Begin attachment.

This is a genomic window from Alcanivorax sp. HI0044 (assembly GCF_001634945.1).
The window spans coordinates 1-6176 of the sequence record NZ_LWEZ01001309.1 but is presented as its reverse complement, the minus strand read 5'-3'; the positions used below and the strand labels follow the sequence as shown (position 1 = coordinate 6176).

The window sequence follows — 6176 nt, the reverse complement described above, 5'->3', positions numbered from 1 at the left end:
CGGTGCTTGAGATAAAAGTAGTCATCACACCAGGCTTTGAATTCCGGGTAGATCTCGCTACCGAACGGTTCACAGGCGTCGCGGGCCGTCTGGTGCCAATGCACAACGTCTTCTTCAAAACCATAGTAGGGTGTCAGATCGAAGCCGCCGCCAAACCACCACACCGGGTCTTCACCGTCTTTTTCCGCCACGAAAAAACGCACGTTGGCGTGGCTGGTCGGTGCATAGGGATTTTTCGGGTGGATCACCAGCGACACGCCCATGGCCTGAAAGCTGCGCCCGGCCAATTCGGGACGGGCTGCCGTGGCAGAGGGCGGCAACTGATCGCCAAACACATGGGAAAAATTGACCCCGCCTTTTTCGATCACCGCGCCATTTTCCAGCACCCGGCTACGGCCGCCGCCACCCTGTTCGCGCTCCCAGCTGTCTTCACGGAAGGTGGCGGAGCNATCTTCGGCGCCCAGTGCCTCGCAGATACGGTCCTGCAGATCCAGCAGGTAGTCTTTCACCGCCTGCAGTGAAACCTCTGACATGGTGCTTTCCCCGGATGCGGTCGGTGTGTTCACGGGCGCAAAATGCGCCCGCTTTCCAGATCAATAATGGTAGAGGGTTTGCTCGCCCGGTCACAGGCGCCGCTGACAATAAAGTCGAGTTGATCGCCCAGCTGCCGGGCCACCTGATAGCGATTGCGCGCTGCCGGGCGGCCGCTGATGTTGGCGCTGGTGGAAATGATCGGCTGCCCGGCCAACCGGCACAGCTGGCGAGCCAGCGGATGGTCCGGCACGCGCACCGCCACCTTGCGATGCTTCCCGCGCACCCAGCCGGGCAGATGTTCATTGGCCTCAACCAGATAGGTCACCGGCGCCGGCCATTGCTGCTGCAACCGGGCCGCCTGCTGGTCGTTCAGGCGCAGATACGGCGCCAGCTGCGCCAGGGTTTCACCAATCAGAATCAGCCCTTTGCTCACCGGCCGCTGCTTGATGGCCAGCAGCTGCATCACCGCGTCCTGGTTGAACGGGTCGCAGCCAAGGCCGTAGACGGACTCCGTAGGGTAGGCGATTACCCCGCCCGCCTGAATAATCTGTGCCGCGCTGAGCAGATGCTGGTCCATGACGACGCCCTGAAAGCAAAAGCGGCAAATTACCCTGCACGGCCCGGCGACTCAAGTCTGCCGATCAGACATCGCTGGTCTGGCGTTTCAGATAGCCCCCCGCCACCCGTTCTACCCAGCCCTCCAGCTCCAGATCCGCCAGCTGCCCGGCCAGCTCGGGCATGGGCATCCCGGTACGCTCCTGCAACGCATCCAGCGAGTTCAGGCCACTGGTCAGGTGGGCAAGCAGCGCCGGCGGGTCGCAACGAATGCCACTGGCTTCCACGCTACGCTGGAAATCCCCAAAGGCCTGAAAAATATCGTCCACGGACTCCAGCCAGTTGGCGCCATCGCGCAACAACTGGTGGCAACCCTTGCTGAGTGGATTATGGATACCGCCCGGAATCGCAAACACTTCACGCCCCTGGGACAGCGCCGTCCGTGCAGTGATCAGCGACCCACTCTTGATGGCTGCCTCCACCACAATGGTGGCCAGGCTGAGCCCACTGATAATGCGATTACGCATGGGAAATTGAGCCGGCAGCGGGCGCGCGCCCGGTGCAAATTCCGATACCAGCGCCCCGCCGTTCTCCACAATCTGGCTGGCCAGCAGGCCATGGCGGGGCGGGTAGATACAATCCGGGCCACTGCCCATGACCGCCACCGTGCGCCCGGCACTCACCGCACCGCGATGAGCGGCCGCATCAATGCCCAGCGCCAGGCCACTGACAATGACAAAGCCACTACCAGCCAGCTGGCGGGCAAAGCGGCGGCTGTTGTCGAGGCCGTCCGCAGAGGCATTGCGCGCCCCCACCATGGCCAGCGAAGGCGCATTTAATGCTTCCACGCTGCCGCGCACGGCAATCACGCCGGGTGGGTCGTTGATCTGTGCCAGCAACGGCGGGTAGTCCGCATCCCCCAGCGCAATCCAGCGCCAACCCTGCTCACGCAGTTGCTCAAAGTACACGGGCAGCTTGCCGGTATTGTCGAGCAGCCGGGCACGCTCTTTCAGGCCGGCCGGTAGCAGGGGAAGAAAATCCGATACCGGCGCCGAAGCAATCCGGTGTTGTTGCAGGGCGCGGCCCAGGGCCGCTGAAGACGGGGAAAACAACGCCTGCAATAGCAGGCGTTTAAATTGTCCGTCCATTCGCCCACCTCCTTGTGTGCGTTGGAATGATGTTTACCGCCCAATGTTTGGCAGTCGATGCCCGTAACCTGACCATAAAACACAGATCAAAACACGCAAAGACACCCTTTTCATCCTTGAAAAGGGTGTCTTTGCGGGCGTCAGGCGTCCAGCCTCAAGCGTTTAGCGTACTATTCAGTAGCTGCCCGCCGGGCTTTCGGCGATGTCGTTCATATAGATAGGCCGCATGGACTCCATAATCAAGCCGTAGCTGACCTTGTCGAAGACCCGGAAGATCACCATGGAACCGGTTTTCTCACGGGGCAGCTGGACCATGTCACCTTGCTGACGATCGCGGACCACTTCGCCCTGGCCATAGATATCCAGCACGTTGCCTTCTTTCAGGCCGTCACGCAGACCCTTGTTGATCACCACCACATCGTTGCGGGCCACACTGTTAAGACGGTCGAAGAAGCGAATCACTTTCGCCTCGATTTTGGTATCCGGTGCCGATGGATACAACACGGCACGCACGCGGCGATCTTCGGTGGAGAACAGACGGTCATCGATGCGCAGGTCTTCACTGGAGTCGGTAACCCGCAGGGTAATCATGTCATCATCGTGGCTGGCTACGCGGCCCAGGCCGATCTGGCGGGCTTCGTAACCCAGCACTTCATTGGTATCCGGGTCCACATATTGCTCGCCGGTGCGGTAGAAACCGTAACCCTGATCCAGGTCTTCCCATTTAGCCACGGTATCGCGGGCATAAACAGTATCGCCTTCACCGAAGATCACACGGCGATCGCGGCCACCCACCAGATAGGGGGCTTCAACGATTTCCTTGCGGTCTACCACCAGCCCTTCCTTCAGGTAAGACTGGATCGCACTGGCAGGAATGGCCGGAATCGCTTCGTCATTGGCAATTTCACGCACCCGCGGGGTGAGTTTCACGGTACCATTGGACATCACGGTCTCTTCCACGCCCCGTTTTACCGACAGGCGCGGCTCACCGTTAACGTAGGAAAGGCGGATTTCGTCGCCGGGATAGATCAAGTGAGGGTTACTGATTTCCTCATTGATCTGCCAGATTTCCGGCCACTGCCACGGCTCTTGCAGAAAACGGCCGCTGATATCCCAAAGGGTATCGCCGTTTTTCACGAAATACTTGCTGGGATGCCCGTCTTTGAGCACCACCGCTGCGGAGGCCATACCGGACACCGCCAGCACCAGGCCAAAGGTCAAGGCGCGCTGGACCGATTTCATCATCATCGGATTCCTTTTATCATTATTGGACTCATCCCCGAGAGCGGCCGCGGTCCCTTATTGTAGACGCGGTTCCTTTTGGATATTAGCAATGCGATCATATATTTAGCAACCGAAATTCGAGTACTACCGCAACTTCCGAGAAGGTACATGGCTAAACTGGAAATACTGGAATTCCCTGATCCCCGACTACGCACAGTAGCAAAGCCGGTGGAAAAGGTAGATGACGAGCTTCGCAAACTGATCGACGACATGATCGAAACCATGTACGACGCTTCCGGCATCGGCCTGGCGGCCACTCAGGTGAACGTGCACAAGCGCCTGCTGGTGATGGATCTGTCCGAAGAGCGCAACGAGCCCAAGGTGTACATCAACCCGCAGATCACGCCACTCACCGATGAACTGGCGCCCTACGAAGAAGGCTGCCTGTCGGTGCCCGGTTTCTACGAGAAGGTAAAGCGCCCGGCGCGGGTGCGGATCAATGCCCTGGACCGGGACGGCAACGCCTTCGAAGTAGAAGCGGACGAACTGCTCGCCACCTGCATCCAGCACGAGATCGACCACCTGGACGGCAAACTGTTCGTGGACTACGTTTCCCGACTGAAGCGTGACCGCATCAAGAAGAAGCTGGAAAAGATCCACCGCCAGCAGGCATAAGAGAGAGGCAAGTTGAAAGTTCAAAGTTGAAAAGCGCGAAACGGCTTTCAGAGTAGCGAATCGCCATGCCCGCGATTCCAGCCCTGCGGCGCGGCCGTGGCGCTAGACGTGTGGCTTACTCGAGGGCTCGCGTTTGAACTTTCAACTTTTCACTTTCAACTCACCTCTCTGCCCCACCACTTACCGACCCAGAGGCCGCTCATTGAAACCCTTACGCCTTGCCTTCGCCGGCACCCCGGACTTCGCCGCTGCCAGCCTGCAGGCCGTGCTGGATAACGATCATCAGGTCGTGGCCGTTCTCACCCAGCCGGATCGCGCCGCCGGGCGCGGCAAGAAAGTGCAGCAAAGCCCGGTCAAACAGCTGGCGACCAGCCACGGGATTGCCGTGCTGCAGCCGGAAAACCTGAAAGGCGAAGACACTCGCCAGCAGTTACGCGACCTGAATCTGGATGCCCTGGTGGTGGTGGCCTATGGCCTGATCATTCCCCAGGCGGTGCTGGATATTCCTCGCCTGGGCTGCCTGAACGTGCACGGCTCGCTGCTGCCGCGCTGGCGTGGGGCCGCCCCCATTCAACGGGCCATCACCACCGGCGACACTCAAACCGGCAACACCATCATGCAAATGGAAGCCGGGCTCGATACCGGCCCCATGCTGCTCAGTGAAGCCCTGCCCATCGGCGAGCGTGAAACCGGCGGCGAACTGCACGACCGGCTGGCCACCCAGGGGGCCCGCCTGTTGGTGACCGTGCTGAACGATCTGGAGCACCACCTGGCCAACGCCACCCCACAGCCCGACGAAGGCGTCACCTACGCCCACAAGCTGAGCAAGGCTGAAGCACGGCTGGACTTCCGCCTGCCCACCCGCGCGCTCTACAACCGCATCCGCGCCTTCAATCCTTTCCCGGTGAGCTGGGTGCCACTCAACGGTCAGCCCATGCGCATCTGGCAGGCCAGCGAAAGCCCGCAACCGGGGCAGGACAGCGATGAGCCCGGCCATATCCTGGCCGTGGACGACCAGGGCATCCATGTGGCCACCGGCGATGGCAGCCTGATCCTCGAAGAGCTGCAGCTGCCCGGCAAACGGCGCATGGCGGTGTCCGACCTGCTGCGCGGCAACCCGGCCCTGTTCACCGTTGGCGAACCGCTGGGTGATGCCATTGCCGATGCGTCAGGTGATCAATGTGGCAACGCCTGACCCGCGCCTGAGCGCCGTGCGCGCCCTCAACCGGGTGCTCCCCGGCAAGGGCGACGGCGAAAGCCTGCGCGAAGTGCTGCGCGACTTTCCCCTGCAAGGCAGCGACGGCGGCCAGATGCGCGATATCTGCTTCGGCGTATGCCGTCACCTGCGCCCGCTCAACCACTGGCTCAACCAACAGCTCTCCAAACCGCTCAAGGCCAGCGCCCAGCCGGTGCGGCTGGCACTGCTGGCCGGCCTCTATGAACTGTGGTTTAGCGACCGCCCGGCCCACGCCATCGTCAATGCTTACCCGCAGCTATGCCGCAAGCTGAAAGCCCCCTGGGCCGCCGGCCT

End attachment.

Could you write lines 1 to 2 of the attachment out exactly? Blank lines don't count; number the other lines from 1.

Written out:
This is a genomic window from Alcanivorax sp. HI0044 (assembly GCF_001634945.1).
The window spans coordinates 1-6176 of the sequence record NZ_LWEZ01001309.1 but is presented as its reverse complement, the minus strand read 5'-3'; the positions used below and the strand labels follow the sequence as shown (position 1 = coordinate 6176).